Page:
Who can file a wrongful death lawsuit in New Jersey?
People who have lost a loved one due to someone else’s negligence should understand the laws in New Jersey that govern wrongful death lawsuits.
Losing a loved one under any circumstances is upsetting, though it may be especially frustrating when it occurs due to someone else’s negligence. In New Jersey, survivors may find some recourse in taking action against the party responsible for the incident.
According to state law, only specific people may recover damages from a wrongful death lawsuit. There are several other laws that shape the way these claims look.
Defining wrongful death
A wrongful death can occur anytime someone’s negligence played a role in someone else’s death. Essentially, any accident that would result in a personal injury lawsuit could be considered a wrongful death lawsuit when the incident is fatal. Therefore, a wrongful death can stem from a motor vehicle accident, dog attack, defective product or medical error.
Filing the lawsuit
Only certain people may initiate a wrongful death lawsuit in New Jersey. The law states that the executor of the decedent’s will, or the personal representative of the estate, may file the claim. The damages that are recovered may then be distributed to the person’s survivors, which can include the following:
- The decedent’s spouse
- The decedent’s children and/or grandchildren
- The decedent’s parents
- The decedent’s siblings, nephews and nieces
In other circumstances, anyone wishing to claim damages must be able to prove that he or she was dependent on the decedent.
Typically, all damages from a wrongful death suit will go to a spouse and the decedent’s children. The other possible beneficiaries may only receive compensation if there is no spouse or child.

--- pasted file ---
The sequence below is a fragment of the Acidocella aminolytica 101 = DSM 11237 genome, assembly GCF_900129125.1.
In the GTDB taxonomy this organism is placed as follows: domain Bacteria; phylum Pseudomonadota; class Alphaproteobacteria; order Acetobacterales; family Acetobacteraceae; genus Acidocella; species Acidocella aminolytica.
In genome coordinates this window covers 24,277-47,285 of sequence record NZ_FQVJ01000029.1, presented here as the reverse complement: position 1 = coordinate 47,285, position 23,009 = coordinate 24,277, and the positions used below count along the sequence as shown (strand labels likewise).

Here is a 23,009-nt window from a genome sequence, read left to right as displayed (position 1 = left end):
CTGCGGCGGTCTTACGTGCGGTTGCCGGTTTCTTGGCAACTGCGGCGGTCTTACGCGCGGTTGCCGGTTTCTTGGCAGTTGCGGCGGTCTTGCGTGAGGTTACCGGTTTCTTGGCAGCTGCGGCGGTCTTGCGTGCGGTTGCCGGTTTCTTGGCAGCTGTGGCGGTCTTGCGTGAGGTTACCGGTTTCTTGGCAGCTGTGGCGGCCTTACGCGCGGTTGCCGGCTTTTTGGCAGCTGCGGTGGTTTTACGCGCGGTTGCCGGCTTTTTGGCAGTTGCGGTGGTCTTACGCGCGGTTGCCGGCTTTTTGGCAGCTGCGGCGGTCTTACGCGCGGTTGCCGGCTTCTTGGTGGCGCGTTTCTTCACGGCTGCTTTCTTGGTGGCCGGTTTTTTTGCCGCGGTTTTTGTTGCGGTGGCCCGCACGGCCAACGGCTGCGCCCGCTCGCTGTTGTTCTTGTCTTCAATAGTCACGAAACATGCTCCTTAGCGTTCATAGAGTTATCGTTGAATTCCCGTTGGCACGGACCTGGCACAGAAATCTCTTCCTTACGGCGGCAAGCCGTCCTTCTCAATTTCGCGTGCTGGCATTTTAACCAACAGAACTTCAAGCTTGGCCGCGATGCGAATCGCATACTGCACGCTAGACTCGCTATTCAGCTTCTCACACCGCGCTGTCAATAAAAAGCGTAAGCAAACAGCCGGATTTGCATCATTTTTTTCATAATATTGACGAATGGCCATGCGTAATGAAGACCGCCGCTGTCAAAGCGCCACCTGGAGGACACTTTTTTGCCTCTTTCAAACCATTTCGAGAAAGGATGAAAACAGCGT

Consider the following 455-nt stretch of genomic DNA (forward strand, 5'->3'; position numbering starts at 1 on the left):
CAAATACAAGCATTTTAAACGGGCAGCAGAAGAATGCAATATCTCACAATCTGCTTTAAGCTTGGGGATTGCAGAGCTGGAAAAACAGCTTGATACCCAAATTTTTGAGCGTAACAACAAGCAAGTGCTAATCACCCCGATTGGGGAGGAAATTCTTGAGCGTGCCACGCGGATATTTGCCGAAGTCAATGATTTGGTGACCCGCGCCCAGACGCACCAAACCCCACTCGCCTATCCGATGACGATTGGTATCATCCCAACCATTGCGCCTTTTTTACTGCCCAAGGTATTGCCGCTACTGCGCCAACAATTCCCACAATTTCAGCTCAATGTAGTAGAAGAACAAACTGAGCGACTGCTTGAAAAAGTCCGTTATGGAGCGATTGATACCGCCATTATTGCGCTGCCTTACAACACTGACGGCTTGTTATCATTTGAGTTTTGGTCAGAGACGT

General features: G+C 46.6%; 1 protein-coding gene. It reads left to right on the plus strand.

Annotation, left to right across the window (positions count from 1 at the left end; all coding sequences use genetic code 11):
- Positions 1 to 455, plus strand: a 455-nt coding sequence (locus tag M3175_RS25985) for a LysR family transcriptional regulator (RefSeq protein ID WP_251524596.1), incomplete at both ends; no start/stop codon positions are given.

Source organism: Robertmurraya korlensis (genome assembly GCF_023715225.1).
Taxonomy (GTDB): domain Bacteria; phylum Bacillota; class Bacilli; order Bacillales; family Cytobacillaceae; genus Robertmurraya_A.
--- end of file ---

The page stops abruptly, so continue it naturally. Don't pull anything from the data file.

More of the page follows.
There are two types of damages available following a wrongful death incident: economic and non-economic. Economic damages are those that seek to replace financial losses the family has suffered, such as a loss of income as well as the cost of a funeral and medical expenses.
Non-economic damages address the loss of companionship that survivors may feel. According to the New Jersey Courts, a wrongful death claim will not take into account damages for the decedent’s pain and suffering prior to death, as a personal injury claim for someone who survives an incident might.
Meeting the deadline
One other important item people who intend to seek legal recourse should know is that New Jersey places a statute of limitations on when these lawsuits must be filed. According to the law, these claims must be initiated within two years of the decedent’s death. However, if the death stems from a criminal charge of aggravated manslaughter, murder or manslaughter, and the defendant is convicted of the crime, the suit may be filed at any time.
Anyone who has concerns about this topic should speak with a personal injury attorney in New Jersey.